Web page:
How stressful is combining work and baby duties for a politician? Kristina Schroeder's example may be of use to Jacinda Ardern.
In 2011, aged 33, Schroeder became the first German Cabinet minister to give birth while in office and the whole country was fascinated, watching her “Babykugel” grow. At the end of 2017, Schroeder – soon to be a mother of three and no longer a minister – talked to one of Germany’s biggest newspapers, Die Zeit, about what all that was like.
She didn’t have too many fond memories. For one thing, she couldn’t take the maternity leave German mothers are entitled to: usually both parents can have a year off on around 65% of their salaries, and up to three years off altogether. Not German MPs, though they get only the eight weeks known as “maternal protection”.
I can understand why it’s like that, Schroeder reasoned. “People voted for you, sometimes even directly. I would find it a problem for any democracy to then say, ‘Bad luck, your vote doesn’t count for the next few months.’”
Her boss, Chancellor Angela Merkel, was understanding. After all, as Schroeder says, Merkel knows only too well what it’s like not getting enough sleep night after night. But outsiders sometimes saw Schroeder’s motherhood as a weakness. A review of Germany’s “laziest politicians” based on how often MPs turned up in Parliament gave Schroeder bad marks – because nobody took her eight weeks off into account. That made her mad. And an arcane political ritual involving the federal budget committee, millions of euros and a tradition of keeping ministers waiting led to her being delayed for hours, her newborn long overdue for a feed.
“It’s seen as a test of your strength,” Schroeder explains. At the time, she was worried what people would say if she left, she adds, but if she had to do it again now, she would just go.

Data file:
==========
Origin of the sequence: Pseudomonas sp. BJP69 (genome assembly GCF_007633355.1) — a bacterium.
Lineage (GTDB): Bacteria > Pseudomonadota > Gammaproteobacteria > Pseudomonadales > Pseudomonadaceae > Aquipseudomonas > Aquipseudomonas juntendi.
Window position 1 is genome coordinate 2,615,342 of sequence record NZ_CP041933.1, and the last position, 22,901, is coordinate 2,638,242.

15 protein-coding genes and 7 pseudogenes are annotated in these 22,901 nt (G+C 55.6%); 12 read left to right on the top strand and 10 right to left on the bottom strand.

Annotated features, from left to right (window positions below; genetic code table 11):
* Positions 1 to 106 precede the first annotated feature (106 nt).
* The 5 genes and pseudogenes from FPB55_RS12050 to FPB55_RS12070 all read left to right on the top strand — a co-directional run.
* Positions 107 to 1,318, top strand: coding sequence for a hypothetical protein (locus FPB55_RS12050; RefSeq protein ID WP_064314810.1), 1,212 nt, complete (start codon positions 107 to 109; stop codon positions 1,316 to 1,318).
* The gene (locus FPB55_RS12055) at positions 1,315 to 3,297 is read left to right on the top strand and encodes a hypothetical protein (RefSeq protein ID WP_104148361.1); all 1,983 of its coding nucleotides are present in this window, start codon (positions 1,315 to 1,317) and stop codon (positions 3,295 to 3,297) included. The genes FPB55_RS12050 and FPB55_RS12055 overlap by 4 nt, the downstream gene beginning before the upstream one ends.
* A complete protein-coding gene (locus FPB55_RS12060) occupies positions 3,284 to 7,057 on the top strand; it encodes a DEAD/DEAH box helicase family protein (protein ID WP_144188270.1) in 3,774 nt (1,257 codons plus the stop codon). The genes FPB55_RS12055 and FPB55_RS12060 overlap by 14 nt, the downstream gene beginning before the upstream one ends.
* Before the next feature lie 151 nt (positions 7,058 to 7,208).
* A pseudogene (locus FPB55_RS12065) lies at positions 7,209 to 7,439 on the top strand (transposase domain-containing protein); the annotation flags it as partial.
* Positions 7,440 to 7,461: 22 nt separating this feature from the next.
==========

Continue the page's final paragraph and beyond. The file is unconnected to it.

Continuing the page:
“Organisationally, there’s a lot you can do,” the career politician concluded. “But you pay a price, because you are missing out on time with your children. [There’s] no 24-hour childcare that can help you with that. And there are limits. As chancellor I don’t think you could have a child – you would never see it.”
Since Schroeder’s pregnancy, there have actually been many more young ’uns around the Bundestag. In the last legislature period there were 21 births, a record, and the Cabinet had more MPs with young families than ever before.
This could have changed the way politicians with families are perceived. Foreign Minister Sigmar Gabriel did not hide the fact that his absence from Parliament was due to his three-year-old being sick. His foes even praised him for being such a good dad. And former Labour Minister Andrea Nahles has insisted on being open about the problems of “having it all” – both a family and a career – because, she argues, “it’s not a question of one’s private life, it’s political”.
In 2016, a group of senior German politicians founded the Parents in Politics initiative, hoping to draw attention to the subject. And they came up with a manifesto. Sundays should be politics-free, meetings should be more effectual, with prearranged end times, and efficiency should be encouraged over presenteeism. Finally, they all promised not to be so mean to and competitive with other politician-parents, despite the fact that politics is a mean and competitive business.
All of the founding members of the new initiative signed the manifesto – including Kristina Schroeder.
Cathrin Schaer is editor-in-chief of Iraqi news website Niqash.org, based in Berlin.
This article was first published in the February 17, 2018 issue of the New Zealand Listener.